You can even see the tip of its nose, along with well-formed legs and arms. The toes and fingers also become for evident and grow longer.

Development at 12 Weeks

At this point, your baby is nearly 2 inches tall and it will make itself noticed by making tiny movements of its own accord. You will begin to feel that the top of your uterus has risen atop of your pubic bone.

Moreover, with the help of certain instruments, your doctor will be able to detect the heartbeat of the baby, and the sex organs will also become more evident.

Development at 16 Weeks

At 16 weeks, the baby is likely to 4.3-4.6 inches tall, and nearly 3.5 ounces heavy, which is why you’ll be able to feel your uterus top nearly 3 inches beneath your belly button.

Now, the heart and blood vessels of the baby are well-formed, and its eyes can blink. Moreover, it’s toes and fingers have also developed their fingerprints.

Development at 20 Weeks

Now the baby is nearly 10 ounces heavy and its height is likely to be a bit more than 6 inches. By this time, you can feel your uterus levelled up with you belly button. During this period, women are like to experience quickening, which is basically the sensation of your baby moving inside you.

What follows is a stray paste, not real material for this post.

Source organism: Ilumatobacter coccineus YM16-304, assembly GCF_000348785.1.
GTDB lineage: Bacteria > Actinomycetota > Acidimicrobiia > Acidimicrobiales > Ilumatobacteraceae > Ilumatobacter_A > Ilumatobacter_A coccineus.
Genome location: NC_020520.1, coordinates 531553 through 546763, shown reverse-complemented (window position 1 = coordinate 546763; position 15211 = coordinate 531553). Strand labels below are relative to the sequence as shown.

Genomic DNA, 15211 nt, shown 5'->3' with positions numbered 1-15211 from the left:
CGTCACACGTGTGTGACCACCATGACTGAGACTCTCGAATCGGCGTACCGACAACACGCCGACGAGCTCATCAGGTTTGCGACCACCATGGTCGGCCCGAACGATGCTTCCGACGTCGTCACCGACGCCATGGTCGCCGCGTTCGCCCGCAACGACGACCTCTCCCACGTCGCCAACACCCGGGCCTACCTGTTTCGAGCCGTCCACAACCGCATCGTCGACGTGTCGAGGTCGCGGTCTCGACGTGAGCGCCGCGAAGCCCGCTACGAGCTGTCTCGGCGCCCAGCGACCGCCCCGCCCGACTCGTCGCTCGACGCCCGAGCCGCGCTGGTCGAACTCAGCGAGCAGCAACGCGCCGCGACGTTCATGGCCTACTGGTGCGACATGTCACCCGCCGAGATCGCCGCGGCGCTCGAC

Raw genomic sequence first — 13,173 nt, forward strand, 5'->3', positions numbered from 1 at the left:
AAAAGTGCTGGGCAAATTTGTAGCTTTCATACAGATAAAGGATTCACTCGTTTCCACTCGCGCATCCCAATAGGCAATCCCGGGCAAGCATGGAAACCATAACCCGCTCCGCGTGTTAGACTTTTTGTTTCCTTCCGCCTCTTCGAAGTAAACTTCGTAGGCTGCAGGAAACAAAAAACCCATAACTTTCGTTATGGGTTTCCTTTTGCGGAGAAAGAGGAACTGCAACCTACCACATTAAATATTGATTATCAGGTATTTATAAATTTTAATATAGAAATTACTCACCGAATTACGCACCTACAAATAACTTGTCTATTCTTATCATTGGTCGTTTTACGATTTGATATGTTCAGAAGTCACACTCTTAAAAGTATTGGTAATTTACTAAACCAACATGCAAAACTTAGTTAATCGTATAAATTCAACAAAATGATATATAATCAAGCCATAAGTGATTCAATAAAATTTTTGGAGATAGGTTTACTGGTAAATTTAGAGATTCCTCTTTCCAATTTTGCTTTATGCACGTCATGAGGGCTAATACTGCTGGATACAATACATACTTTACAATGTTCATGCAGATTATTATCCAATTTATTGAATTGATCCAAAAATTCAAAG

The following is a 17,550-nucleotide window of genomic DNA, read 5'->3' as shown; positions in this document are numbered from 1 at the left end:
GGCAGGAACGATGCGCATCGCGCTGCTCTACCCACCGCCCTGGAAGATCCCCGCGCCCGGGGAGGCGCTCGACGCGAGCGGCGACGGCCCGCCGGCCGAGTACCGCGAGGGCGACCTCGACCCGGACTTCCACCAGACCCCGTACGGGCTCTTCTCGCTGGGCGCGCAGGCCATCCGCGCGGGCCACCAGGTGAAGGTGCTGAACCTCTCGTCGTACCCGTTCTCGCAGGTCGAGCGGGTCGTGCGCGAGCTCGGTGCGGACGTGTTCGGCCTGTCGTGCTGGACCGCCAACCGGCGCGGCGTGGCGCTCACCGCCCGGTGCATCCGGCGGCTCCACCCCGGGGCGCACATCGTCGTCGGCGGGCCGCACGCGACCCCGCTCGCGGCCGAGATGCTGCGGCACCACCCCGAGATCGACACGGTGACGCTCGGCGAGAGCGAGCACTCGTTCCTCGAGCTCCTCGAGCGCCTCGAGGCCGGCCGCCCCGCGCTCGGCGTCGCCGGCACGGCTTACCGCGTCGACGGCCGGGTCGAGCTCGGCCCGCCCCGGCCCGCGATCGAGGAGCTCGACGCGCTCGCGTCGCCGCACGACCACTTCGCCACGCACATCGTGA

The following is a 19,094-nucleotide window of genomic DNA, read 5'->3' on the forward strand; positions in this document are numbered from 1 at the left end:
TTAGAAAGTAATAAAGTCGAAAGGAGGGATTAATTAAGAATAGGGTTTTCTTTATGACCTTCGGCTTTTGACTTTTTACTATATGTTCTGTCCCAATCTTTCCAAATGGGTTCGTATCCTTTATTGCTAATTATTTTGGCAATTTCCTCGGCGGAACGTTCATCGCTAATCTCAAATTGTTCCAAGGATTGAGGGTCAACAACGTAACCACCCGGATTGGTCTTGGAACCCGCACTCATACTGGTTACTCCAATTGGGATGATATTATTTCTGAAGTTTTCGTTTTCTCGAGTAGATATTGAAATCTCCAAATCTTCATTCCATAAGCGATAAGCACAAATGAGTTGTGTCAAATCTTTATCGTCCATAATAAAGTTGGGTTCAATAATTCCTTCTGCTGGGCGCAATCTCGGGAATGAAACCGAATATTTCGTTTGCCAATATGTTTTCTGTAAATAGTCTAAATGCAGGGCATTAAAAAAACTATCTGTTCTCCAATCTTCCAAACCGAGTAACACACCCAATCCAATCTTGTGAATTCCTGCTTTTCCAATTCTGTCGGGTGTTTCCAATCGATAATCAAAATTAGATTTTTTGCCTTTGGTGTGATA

The baby is now capable of yawning, sucking its thumb, making facial expressions and even stretching in your belly.

Get Ready for the Ultrasound

The doctors usually perform an ultrasound for women who are at least 20 weeks. This ultrasound will allow the doctor to ensure whether the placenta is attached adequately and if it is healthy, along with ensuring the healthy growth of the baby inside you.

The ultrasound will allow you to feel the heartbeat and movement of the baby, legs and arms. At 20 weeks, you can also find out if your baby is boy or a girl.

Development at 24 Weeks